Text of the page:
Judge Barret’s Record: Though Judge Barrett has not ruled in a case involving the ACA, she has been a vocal opponent of the law in a number of public forums. In a Notre Dame law review article discussing various approaches to judicial interpretation of statutes, Judge Barrett criticized the U.S. Supreme Court’s 2012 NFIB v. Sebelius decision upholding the ACA, writing that Chief Justice John Roberts had “pushed the Affordable Care Act beyond its plausible meaning to save the statute. He construed the penalty imposed on those without health insurance as a tax…had he treated the payment as the statute did—as a penalty—he would have had to invalidate the statute as lying beyond Congress’s commerce power.”

In 2015, in King v. Burwell,the U.S. Supreme Court again upheld the ACA, with Chief Justice Roberts writing the majority opinion and noting: “Congress passed the Affordable Care Act to improve health insurance markets, not to destroy them.” Justice Scalia dissented based on his interpretation of the law to prohibit subsidies in states with federal exchanges. Judge Barrett supported Justice Scalia’s interpretation in an interview on public radio. On November 10, the Court will hear oral arguments for California v. Texas, a case in which the constitutionality of the ACA has been challenged, threatening the law’s overall validity. Given Judge Barrett’s previous remarks on ACA-related cases and the shifting makeup of the court, the future of the ACA is under great threat, putting the health care of millions with disabilities in jeopardy.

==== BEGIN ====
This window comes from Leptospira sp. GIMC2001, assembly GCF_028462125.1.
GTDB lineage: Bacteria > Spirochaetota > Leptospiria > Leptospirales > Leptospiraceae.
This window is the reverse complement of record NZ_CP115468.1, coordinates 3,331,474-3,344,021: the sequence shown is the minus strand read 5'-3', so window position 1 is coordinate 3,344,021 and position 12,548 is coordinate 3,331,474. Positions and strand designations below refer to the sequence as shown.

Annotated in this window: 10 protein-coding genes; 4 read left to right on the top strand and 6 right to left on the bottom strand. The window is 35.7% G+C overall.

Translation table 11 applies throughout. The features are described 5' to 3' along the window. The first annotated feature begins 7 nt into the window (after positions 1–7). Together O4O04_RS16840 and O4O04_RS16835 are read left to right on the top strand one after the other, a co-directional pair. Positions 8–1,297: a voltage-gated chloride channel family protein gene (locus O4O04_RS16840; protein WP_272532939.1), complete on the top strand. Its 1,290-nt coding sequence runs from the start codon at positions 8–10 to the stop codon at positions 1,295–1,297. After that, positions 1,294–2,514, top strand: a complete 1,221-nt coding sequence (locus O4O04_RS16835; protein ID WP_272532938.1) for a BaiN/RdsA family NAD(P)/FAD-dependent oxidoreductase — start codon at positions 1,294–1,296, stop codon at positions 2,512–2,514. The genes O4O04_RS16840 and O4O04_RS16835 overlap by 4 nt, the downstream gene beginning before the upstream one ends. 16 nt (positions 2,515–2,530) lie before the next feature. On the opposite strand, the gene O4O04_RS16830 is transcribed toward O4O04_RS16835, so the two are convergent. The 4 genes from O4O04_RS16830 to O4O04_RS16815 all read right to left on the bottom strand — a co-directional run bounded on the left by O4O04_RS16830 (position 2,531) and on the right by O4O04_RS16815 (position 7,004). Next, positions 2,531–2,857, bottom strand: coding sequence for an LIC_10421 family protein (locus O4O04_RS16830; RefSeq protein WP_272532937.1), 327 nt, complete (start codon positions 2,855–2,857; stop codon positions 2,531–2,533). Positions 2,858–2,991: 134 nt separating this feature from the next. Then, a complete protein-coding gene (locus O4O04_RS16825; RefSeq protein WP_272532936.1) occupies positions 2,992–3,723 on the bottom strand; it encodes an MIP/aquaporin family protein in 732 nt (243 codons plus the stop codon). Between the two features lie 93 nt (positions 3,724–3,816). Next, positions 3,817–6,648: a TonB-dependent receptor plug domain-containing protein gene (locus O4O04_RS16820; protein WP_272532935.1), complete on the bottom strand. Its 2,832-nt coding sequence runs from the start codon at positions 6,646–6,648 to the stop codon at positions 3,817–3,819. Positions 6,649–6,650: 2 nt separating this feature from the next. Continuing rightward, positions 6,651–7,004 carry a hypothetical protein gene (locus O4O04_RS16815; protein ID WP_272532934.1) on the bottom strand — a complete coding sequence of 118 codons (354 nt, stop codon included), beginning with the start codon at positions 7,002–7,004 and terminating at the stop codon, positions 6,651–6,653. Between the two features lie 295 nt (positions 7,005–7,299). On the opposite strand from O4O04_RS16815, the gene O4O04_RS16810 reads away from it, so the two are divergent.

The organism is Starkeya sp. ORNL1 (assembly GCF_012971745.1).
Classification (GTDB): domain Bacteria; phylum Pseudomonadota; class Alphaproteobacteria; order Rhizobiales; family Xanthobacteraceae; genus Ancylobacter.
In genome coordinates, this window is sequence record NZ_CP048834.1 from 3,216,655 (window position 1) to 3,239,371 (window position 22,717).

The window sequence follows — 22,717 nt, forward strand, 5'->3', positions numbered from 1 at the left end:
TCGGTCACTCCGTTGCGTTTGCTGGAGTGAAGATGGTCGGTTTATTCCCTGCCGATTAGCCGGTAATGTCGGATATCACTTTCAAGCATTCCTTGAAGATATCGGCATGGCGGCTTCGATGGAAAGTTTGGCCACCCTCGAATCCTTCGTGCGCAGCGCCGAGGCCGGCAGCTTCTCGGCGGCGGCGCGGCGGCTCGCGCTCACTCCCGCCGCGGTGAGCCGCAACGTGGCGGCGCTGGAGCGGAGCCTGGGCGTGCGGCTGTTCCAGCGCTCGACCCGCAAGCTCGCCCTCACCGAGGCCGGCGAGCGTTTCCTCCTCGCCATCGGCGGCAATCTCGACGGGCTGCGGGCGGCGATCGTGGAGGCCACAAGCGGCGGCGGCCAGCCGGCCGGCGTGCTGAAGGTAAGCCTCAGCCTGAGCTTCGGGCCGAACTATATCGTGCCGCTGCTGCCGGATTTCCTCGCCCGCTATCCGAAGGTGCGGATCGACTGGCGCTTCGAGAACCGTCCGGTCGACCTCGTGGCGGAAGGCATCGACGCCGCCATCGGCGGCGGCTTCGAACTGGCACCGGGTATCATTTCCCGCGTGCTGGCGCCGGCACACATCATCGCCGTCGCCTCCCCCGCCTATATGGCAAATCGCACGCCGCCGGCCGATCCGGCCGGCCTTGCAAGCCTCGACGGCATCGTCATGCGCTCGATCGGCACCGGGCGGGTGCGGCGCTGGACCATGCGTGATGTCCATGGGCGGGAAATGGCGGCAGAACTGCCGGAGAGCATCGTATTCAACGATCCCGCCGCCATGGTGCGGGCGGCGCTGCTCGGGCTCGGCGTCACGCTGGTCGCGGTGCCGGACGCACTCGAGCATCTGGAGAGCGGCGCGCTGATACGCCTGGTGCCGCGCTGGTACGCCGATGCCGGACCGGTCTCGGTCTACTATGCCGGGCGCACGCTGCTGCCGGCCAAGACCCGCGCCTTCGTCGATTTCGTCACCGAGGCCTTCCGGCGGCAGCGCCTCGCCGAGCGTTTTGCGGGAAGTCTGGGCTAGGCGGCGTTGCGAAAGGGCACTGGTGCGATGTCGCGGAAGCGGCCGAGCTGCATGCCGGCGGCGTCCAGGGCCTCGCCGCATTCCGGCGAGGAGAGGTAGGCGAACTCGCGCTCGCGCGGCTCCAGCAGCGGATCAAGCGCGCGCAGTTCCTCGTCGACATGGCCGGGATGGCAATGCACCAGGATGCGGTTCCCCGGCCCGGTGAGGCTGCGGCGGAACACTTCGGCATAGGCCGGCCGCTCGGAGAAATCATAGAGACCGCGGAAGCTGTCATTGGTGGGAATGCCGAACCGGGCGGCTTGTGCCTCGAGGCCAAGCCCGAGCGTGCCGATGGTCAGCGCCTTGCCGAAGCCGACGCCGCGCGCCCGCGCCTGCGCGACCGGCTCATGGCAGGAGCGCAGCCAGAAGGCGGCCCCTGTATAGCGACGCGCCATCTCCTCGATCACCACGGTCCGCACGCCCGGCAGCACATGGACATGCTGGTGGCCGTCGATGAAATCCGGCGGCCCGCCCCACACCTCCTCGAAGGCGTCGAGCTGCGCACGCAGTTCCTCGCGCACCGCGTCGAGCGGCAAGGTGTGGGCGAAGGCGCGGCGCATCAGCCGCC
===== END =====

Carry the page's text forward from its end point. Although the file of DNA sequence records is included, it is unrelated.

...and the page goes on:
Federal Disability and Civil Rights Laws

Background: The history of living with a disability in the U.S. has largely been one of discrimination, segregation, and exclusion from education, work, housing, and routine daily activities. Over its 70 year history, The Arc has been instrumental in the enactment of federal disability civil rights laws—including the Americans with Disabilities Act (ADA), Section 504 of the Rehabilitation Act, and the Individuals with Disabilities Education Act—which have helped society make great strides in protecting the civil rights of people with disabilities. The Arc has fought vigorously against a variety of attempts to narrow the scope of these protections. A robust interpretation and enforcement of federal disability and other civil rights laws is critical to ensuring the right of people with disabilities to live, work, learn, and play in the community, free from discrimination.